Pluck from a patch of gardening whimsy at new shopWhen...

ON THE HOME FRONT

April 03, 1994|By Elizabeth Large | Elizabeth Large,Sun Staff Writer

Pluck from a patch of gardening whimsy at new shop

When Poise & Ivy closed recently in the Village of Cross Keys, Sarah Klinefielter jumped at the chance to expand her own shop nearby. Littlefield's, which opened a year ago, had flourished as a garden-oriented gift and accessories store, but there wasn't enough space for everything Ms. Klinefielter wanted to carry.

At her new store, Crosspatch, in the kiosk just a few steps away from Littlefield's, you'll find lots of plants, gardening tools, ivy and herb topiaries, twig baskets, handcrafted garden signs, wonderful watering cans and gardening books. There are charming rag dolls in the shape of bunnies, crows and frogs; T-shirts, aprons and dish towels with garden themes -- everything except cut flowers. "People ask for them," says Ms. Klinefielter, "But I just don't have the room."

She describes her new store as "more fun," while Littlefield's is sophisticated and "higher end." At Crosspatch you could find, say, a kit to create a butterfly garden, while Littlefield's is the place to buy floral-patterned china for a wedding gift.

Crosspatch is located on the main square of the Village of Cross Keys. The number is (410) 435-3131.

Now I know that $229 seems a little steep for a bird feeder. It may be more than your kitchen table cost. But look at all the ornithologically correct features offered by the new Windsong with sound monitor.

Most important, the built-in wireless transmitter, microphone and portable receiver lets you eavesdrop on the various twitterings and chirpings in the comfort of your own home. This is sophisticated stuff: The sound system has been designed to emphasize the sounds in the frequency range of bird songs, while others are de-emphasized.

But the Windsong is more than a feeder with a sound system. The Cornell Laboratory of Ornithology helped develop its size, construction, perch system and baffle to attract more birds and keep them around longer. For instance, chickadees and blue jays -- who don't usually hang around together -- can eat without seeing each other. The Windsong is designed to be bird-friendly, people-friendly and squirrel-unfriendly.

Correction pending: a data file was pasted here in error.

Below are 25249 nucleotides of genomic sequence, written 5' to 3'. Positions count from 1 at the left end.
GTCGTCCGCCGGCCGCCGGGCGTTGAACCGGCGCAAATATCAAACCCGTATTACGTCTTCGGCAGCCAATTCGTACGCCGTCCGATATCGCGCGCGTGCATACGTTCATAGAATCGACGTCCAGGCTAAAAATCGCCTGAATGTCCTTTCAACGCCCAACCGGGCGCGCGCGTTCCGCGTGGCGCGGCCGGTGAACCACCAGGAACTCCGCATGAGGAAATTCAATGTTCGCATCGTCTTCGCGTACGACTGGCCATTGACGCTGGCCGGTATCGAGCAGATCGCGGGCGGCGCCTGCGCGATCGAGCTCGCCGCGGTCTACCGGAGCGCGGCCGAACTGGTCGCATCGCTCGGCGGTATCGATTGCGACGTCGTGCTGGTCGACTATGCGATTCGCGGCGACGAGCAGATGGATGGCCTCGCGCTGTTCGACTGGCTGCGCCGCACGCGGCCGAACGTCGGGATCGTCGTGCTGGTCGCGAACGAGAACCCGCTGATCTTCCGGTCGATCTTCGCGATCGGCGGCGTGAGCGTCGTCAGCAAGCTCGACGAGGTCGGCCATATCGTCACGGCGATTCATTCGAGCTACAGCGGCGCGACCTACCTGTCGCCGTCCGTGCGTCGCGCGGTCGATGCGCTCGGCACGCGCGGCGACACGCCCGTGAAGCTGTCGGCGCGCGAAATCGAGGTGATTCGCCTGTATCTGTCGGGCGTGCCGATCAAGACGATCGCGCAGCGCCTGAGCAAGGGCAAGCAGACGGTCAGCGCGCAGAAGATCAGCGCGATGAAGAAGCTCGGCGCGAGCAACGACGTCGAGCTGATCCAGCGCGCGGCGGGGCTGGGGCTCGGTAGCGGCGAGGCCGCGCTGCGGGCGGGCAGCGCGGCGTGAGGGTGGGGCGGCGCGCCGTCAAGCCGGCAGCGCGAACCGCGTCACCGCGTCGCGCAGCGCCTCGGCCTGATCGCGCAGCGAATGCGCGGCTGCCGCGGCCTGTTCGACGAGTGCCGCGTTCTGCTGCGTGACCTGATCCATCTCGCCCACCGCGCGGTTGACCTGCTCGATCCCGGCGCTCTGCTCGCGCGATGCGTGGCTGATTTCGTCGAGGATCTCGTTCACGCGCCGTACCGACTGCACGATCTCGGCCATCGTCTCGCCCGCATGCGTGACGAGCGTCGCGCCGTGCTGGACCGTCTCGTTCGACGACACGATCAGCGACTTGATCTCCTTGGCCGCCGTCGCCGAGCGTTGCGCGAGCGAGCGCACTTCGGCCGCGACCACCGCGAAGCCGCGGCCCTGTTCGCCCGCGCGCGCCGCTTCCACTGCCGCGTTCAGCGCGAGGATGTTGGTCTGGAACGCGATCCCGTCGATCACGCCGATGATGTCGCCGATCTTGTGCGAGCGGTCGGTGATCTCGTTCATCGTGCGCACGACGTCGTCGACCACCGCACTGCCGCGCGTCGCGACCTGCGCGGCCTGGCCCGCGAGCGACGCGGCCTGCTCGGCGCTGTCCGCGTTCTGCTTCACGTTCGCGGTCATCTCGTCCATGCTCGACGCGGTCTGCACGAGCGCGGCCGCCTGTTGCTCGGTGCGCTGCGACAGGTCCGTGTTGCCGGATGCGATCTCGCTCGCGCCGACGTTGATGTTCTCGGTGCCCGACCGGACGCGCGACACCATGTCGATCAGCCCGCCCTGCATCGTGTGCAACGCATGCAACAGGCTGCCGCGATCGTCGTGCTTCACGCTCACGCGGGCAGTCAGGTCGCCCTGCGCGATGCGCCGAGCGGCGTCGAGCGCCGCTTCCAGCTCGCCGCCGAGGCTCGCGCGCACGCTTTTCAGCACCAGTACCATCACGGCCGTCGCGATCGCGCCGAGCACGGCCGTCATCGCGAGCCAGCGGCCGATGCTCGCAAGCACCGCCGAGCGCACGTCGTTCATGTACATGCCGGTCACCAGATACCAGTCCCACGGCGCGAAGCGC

It's available locally at Sharper Image, Brookstone and Natural Wonders. Call (800) 692-2656 for more information.

Quilt exhibits aren't exactly new -- although the Maryland Historical Society's current show, "Lavish Legacies: Baltimore Album Quilts," is a magnificent one. But one facet of this exhibit is unique.

Accompanying the display of 32 quilts made between 1845 and 1855 are 24 challenge quilts. These miniature interpretations of the Baltimore album quilt style were handmade by members of the newly formed Baltimore Applique Society. (Some are nationally known quilters and authors.) The quilts were donated to raise money for the Maryland Historical Society.

Visitors to the society's museum at 201 W. Monument St. can vote for their favorite challenge quilt, on display on the first floor of the Maryland Historical Society. All 24 will be exhibited until June, but you can buy them any time. Signed, dated and !B accompanied by information about their history, they range in size from 9 to 18 inches square and are priced from $125 to $400.

For more information, call (410) 685-3750.

What is it about spring that awakens the urge in all of us to tour other people's houses? The show house/house tour events come thick and fast this time of year, and each one offers its own delights.

The season unofficially begins with the Historic Harbor House Tour, now in its 23rd year. This year, 14 homes in Federal Hill and Fells Point will be open to the public on Sunday, April 17, from noon to 5:30 p.m. Many of them are in authentically restored 18th- and 19th-century buildings, but also included are an apartment in an old school and a home in an early warehouse. The tour is sponsored by the Preservation Society.

You can get tickets by mail by sending a check for $10 each and a self-addressed, stamped envelope to the Preservation Society, S. Ann St., Baltimore, Md. 21231.

Tickets are also available at O'Conor, Piper & Flynn realty offices at 905 Light St. and at 918 S. Broadway. Tickets are $12 on the day of the tour, at the same locations. For more information, call (410) 675-6750.

Baltimore Sun Articles
|
|
|
Please note the green-lined linked article text has been applied commercially without any involvement from our newsroom editors, reporters or any other editorial staff.